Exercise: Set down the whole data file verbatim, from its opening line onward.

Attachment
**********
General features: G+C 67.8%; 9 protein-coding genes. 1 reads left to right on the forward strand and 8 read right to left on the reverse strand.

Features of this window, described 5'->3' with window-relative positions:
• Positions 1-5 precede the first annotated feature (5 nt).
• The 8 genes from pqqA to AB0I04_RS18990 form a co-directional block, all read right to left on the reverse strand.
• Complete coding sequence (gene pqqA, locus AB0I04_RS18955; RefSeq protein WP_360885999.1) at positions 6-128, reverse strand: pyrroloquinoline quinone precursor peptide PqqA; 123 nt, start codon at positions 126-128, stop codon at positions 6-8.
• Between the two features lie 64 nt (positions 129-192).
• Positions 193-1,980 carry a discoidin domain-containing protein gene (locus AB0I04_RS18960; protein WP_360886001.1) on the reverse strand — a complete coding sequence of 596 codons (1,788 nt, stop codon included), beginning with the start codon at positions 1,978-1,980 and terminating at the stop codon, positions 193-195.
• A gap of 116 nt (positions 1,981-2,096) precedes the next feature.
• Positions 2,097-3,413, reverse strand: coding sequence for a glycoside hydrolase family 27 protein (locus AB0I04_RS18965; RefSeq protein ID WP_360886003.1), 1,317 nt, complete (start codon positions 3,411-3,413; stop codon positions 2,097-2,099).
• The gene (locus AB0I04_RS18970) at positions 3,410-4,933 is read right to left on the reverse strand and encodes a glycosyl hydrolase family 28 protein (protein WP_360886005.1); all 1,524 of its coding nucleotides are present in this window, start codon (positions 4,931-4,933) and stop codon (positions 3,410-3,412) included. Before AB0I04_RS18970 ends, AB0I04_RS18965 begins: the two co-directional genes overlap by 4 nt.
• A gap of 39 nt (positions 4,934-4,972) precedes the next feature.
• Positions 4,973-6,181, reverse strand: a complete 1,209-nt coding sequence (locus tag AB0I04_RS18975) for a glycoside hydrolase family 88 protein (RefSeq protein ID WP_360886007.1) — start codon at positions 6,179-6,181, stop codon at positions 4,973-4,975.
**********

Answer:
General features: G+C 67.8%; 9 protein-coding genes. 1 reads left to right on the forward strand and 8 read right to left on the reverse strand.

Features of this window, described 5'->3' with window-relative positions:
• Positions 1-5 precede the first annotated feature (5 nt).
• The 8 genes from pqqA to AB0I04_RS18990 form a co-directional block, all read right to left on the reverse strand.
• Complete coding sequence (gene pqqA, locus AB0I04_RS18955; RefSeq protein WP_360885999.1) at positions 6-128, reverse strand: pyrroloquinoline quinone precursor peptide PqqA; 123 nt, start codon at positions 126-128, stop codon at positions 6-8.
• Between the two features lie 64 nt (positions 129-192).
• Positions 193-1,980 carry a discoidin domain-containing protein gene (locus AB0I04_RS18960; protein WP_360886001.1) on the reverse strand — a complete coding sequence of 596 codons (1,788 nt, stop codon included), beginning with the start codon at positions 1,978-1,980 and terminating at the stop codon, positions 193-195.
• A gap of 116 nt (positions 1,981-2,096) precedes the next feature.
• Positions 2,097-3,413, reverse strand: coding sequence for a glycoside hydrolase family 27 protein (locus AB0I04_RS18965; RefSeq protein ID WP_360886003.1), 1,317 nt, complete (start codon positions 3,411-3,413; stop codon positions 2,097-2,099).
• The gene (locus AB0I04_RS18970) at positions 3,410-4,933 is read right to left on the reverse strand and encodes a glycosyl hydrolase family 28 protein (protein WP_360886005.1); all 1,524 of its coding nucleotides are present in this window, start codon (positions 4,931-4,933) and stop codon (positions 3,410-3,412) included. Before AB0I04_RS18970 ends, AB0I04_RS18965 begins: the two co-directional genes overlap by 4 nt.
• A gap of 39 nt (positions 4,934-4,972) precedes the next feature.
• Positions 4,973-6,181, reverse strand: a complete 1,209-nt coding sequence (locus tag AB0I04_RS18975) for a glycoside hydrolase family 88 protein (RefSeq protein ID WP_360886007.1) — start codon at positions 6,179-6,181, stop codon at positions 4,973-4,975.